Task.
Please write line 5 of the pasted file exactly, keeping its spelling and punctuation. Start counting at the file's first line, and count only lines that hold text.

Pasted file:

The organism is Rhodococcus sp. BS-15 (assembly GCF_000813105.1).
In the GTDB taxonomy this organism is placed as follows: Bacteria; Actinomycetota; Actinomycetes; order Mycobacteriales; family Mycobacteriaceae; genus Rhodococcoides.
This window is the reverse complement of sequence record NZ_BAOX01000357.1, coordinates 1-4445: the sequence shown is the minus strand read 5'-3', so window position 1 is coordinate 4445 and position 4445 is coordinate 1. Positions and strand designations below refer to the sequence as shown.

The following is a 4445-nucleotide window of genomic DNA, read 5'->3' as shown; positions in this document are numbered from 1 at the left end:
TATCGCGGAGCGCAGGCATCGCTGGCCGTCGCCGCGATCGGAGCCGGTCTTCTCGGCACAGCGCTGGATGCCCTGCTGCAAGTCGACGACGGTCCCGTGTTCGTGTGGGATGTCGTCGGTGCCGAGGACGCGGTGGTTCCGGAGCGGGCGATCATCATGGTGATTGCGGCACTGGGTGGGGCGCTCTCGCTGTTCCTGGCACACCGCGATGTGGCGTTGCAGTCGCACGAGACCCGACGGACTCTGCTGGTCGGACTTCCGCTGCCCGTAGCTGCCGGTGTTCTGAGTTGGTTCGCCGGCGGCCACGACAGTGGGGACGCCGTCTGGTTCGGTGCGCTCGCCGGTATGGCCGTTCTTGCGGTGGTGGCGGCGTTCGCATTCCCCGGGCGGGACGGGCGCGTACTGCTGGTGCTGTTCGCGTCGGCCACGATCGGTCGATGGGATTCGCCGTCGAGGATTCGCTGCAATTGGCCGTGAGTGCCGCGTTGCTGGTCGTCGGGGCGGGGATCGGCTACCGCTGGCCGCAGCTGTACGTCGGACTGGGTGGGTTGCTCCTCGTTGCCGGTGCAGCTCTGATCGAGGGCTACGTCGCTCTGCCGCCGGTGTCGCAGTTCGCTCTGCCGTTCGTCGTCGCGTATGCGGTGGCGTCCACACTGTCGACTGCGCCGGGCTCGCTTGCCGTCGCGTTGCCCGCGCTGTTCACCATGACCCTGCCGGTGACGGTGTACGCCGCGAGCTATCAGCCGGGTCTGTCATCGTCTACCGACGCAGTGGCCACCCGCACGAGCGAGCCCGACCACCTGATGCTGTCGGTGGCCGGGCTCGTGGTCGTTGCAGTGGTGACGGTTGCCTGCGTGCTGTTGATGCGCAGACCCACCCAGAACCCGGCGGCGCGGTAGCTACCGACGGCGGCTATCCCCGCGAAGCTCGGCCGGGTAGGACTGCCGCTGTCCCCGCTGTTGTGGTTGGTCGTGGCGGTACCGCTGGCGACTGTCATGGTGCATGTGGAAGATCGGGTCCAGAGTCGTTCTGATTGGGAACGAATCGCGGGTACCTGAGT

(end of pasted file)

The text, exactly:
TATCGCGGAGCGCAGGCATCGCTGGCCGTCGCCGCGATCGGAGCCGGTCTTCTCGGCACAGCGCTGGATGCCCTGCTGCAAGTCGACGACGGTCCCGTGTTCGTGTGGGATGTCGTCGGTGCCGAGGACGCGGTGGTTCCGGAGCGGGCGATCATCATGGTGATTGCGGCACTGGGTGGGGCGCTCTCGCTGTTCCTGGCACACCGCGATGTGGCGTTGCAGTCGCACGAGACCCGACGGACTCTGCTGGTCGGACTTCCGCTGCCCGTAGCTGCCGGTGTTCTGAGTTGGTTCGCCGGCGGCCACGACAGTGGGGACGCCGTCTGGTTCGGTGCGCTCGCCGGTATGGCCGTTCTTGCGGTGGTGGCGGCGTTCGCATTCCCCGGGCGGGACGGGCGCGTACTGCTGGTGCTGTTCGCGTCGGCCACGATCGGTCGATGGGATTCGCCGTCGAGGATTCGCTGCAATTGGCCGTGAGTGCCGCGTTGCTGGTCGTCGGGGCGGGGATCGGCTACCGCTGGCCGCAGCTGTACGTCGGACTGGGTGGGTTGCTCCTCGTTGCCGGTGCAGCTCTGATCGAGGGCTACGTCGCTCTGCCGCCGGTGTCGCAGTTCGCTCTGCCGTTCGTCGTCGCGTATGCGGTGGCGTCCACACTGTCGACTGCGCCGGGCTCGCTTGCCGTCGCGTTGCCCGCGCTGTTCACCATGACCCTGCCGGTGACGGTGTACGCCGCGAGCTATCAGCCGGGTCTGTCATCGTCTACCGACGCAGTGGCCACCCGCACGAGCGAGCCCGACCACCTGATGCTGTCGGTGGCCGGGCTCGTGGTCGTTGCAGTGGTGACGGTTGCCTGCGTGCTGTTGATGCGCAGACCCACCCAGAACCCGGCGGCGCGGTAGCTACCGACGGCGGCTATCCCCGCGAAGCTCGGCCGGGTAGGACTGCCGCTGTCCCCGCTGTTGTGGTTGGTCGTGGCGGTACCGCTGGCGACTGTCATGGTGCATGTGGAAGATCGGGTCCAGAGTCGTTCTGATTGGGAACGAATCGCGGGTACCTGAGT